… And we pray, not
for new earth or heaven, but to be
quiet in heart, and in eye,
clear. What we need is here.
From “What We Need is Here” by Wendell Berry, which inspired the following poem.
A significant part of the Earth Jam 2021 Opening Ceremony was a deep dive into the four elements: Earth, Air, Water, and Fire. We did this by resting in four poems — one for each element. After the reading of each element-specific poem the participants were invited to notice personal impressions, memories or experiences associated with that element. They were invited to share a short sample of those in the chat.
As these offerings were read — there was an energy, a power which comes from naming the truth of what we are experiencing as we find ourselves in a world we don’t recognize — marked by heat, fire, vulnerability and uncertainty. And also, paradoxically, at the same time, a world we know and love, full of sustaining beauty of immeasurable kinds.
Tonya Lailey took the phrases and descriptions that were shared and created four “cento” (latin for “patchwork” or “collage”) poems.
Through these poems we have gathered some of the mystery, beauty, joy, fear and grief that permeates our current experience of Earth, Air, Water and Fire.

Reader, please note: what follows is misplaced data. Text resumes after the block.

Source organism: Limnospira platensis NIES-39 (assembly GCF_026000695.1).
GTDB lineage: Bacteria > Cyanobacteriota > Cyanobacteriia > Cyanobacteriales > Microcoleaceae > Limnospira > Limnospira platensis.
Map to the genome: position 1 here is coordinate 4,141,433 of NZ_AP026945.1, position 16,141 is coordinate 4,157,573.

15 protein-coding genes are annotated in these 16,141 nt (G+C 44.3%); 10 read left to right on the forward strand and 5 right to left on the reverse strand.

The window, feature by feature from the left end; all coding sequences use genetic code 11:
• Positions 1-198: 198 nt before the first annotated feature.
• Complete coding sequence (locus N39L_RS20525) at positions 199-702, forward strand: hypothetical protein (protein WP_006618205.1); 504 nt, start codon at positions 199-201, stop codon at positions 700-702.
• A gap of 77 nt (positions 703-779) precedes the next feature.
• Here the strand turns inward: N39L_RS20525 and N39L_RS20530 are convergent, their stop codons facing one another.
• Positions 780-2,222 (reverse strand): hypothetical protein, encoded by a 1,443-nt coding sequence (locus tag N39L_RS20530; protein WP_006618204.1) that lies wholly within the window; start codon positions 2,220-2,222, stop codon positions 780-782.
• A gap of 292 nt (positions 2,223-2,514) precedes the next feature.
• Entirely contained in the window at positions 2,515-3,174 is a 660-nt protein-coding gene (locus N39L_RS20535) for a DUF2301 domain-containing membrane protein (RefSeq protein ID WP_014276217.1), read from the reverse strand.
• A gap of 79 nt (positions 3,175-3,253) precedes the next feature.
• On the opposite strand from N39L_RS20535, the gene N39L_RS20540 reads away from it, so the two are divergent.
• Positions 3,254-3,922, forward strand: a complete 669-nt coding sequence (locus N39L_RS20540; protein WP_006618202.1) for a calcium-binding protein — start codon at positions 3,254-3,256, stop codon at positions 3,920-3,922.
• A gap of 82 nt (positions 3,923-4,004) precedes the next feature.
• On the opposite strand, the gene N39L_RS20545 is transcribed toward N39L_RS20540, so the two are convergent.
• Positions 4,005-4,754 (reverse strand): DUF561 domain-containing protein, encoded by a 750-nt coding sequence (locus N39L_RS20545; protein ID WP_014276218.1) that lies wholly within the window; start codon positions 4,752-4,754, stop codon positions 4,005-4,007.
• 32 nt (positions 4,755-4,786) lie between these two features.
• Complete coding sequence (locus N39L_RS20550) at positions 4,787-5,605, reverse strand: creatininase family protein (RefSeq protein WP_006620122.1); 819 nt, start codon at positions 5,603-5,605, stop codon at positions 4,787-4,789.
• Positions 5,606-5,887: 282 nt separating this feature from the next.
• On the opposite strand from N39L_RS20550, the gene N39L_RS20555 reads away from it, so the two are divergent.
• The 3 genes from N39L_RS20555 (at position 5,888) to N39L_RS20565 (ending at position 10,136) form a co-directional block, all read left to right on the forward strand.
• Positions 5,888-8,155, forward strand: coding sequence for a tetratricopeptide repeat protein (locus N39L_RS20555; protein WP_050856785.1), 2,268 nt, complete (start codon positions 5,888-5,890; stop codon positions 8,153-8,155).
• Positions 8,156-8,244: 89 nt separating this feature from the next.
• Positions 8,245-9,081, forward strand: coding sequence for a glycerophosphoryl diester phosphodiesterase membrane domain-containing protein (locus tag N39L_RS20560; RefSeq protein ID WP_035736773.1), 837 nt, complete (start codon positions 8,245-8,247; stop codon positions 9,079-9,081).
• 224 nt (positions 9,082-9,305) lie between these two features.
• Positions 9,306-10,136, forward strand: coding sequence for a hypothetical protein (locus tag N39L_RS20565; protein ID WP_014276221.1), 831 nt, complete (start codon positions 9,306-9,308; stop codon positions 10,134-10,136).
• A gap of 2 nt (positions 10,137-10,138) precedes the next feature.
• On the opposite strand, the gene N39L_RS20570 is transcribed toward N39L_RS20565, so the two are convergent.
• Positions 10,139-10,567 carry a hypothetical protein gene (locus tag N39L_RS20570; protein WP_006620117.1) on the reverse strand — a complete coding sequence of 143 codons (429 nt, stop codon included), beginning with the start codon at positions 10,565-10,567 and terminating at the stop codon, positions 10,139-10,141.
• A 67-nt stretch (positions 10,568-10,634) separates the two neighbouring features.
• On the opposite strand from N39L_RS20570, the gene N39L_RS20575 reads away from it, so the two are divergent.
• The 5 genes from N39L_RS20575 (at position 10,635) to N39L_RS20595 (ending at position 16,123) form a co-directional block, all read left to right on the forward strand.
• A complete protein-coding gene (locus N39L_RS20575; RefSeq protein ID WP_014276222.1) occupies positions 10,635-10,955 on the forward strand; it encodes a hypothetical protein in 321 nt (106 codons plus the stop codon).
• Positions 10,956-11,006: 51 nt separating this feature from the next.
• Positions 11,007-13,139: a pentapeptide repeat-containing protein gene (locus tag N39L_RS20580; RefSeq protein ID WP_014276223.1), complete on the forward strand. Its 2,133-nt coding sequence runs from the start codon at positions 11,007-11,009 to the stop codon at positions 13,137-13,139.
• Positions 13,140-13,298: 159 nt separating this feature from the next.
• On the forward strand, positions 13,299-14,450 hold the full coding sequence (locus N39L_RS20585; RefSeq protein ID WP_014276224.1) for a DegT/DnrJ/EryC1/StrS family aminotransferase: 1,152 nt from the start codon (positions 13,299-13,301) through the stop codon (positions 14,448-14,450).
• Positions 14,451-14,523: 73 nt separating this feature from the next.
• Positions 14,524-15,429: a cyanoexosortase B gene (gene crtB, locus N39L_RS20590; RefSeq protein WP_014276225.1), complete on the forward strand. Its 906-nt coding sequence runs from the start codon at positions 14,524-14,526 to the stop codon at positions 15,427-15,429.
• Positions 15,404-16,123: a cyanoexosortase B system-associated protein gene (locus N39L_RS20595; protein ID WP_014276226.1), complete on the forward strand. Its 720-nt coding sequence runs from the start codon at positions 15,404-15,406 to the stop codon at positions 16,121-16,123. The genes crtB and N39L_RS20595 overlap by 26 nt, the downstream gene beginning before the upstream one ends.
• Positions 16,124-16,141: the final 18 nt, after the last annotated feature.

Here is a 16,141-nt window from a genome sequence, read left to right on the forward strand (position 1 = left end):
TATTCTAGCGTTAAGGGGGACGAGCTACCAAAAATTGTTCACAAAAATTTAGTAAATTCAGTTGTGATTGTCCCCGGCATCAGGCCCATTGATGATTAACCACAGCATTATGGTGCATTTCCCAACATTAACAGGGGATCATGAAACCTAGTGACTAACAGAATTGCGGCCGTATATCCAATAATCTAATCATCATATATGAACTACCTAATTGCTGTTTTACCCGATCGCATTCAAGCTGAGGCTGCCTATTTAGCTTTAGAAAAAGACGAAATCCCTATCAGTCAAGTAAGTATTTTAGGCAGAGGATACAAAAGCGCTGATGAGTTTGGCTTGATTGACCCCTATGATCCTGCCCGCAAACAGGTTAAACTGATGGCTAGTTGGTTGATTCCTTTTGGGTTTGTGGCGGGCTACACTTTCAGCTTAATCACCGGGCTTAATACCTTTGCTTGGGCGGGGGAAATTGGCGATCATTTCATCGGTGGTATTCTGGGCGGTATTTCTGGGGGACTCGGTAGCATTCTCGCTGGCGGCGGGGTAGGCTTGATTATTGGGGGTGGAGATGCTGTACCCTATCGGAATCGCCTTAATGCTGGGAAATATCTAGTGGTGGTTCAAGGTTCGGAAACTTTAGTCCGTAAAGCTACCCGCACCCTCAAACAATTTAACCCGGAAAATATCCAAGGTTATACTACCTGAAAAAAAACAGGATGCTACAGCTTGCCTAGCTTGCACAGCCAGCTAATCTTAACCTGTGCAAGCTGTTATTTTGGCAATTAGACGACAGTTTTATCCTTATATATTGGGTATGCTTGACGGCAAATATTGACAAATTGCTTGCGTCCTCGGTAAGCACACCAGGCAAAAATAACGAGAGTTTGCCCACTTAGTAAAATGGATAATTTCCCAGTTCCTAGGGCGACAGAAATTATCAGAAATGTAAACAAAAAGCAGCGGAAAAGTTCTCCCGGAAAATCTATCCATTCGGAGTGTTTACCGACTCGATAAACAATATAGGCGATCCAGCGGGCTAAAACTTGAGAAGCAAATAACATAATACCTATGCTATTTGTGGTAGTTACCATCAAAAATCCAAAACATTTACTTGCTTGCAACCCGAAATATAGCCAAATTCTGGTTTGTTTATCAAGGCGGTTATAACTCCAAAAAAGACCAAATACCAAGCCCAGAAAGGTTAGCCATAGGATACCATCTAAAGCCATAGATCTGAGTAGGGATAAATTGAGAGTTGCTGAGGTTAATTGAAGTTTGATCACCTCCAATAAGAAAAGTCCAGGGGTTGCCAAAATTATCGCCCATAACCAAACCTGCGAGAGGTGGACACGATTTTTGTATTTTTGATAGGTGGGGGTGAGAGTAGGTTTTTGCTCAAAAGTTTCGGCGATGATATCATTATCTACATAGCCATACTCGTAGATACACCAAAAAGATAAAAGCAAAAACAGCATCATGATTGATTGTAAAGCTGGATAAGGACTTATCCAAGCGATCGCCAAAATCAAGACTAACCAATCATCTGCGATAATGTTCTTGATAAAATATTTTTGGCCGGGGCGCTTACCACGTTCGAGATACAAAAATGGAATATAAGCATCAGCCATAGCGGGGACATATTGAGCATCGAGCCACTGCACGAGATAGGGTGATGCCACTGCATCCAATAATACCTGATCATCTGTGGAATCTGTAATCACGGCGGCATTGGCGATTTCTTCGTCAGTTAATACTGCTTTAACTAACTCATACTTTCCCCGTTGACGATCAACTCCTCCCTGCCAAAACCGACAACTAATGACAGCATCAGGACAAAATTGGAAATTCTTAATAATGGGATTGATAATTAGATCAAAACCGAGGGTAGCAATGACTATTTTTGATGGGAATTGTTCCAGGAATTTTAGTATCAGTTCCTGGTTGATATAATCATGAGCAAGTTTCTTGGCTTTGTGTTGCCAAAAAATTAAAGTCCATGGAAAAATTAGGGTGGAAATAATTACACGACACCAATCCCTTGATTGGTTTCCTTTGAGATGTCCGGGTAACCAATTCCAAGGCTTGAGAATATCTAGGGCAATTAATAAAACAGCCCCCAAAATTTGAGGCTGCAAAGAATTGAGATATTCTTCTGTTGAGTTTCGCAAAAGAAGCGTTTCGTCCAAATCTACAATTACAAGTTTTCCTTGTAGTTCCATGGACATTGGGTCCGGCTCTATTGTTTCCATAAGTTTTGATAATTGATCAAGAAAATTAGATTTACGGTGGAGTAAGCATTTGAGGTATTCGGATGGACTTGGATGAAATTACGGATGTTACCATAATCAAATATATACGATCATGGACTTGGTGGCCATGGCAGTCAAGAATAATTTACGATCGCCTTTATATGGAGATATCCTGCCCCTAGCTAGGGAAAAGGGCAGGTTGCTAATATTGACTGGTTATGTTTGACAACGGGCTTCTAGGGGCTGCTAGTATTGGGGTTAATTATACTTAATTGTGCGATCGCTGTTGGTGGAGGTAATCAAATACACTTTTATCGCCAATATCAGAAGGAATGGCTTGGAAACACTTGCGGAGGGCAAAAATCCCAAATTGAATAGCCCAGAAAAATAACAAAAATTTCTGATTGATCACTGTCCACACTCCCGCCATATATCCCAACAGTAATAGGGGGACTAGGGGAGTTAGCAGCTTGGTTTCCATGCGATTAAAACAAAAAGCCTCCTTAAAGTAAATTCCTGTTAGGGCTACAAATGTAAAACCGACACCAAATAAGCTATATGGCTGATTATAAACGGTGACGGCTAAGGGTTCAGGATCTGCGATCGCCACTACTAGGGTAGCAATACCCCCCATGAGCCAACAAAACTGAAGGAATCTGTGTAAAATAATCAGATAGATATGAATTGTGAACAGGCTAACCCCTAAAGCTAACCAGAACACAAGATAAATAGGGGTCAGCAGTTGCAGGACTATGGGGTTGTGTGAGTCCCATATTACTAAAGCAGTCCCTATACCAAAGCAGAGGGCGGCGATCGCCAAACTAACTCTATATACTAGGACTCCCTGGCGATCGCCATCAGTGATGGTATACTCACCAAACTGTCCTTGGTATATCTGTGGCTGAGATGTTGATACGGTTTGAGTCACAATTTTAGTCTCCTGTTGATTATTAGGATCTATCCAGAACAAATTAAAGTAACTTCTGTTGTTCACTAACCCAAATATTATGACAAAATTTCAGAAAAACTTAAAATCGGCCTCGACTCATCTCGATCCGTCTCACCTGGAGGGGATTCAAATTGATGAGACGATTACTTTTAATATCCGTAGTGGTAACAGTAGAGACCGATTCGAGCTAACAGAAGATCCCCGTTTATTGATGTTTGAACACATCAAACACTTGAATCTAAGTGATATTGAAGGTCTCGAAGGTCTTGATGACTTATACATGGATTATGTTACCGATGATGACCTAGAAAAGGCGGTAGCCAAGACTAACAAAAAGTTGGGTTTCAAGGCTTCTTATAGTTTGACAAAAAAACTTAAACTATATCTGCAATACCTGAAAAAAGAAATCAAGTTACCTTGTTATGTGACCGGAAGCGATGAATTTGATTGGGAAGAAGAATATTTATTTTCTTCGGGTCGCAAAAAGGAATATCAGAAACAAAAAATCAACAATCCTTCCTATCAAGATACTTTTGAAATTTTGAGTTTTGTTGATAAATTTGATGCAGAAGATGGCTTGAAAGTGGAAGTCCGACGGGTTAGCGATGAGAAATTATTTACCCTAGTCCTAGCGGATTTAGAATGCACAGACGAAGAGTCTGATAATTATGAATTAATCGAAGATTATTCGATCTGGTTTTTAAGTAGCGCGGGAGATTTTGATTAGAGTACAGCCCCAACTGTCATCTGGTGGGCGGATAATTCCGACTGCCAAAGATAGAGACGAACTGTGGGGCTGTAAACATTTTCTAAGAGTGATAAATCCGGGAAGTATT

Earth in Us Dirt under my fingernails as I prepare to plant sunflowers, skies of orange little lush deck gardens restore me, restore me fantastic fungi forest Earth: moss pungent, alive! the smell of green walking, walking, feeling the roots under my feet… solid, moving, shifting eroding banks of Red Deer River digging up lawn, chunk by chunk, to expose earth for new planting kneeling down and really examining something closely in the dirt, with my toddler harvesting pines to create a place of healing, hiking, stretching out in the grass, driving through devastated forests, pouring coffee grounds into my garden hiking by Takakkaw Falls, a new ecosystem every 200 paces, the island seemed like the centre of all creation, knees on the ground, digging in my garden, skies of orange a terrible beauty paddling a canoe in Waterton National Park on two beautiful sunny days, in midst of surrounding mountains walking along a winding path of majestic hoodoos by the Milk River pulling the wine red beets from the moist earth in my garden, a ruby gem to delight all my senses looking out over Writing-on-Stone on a quiet morning.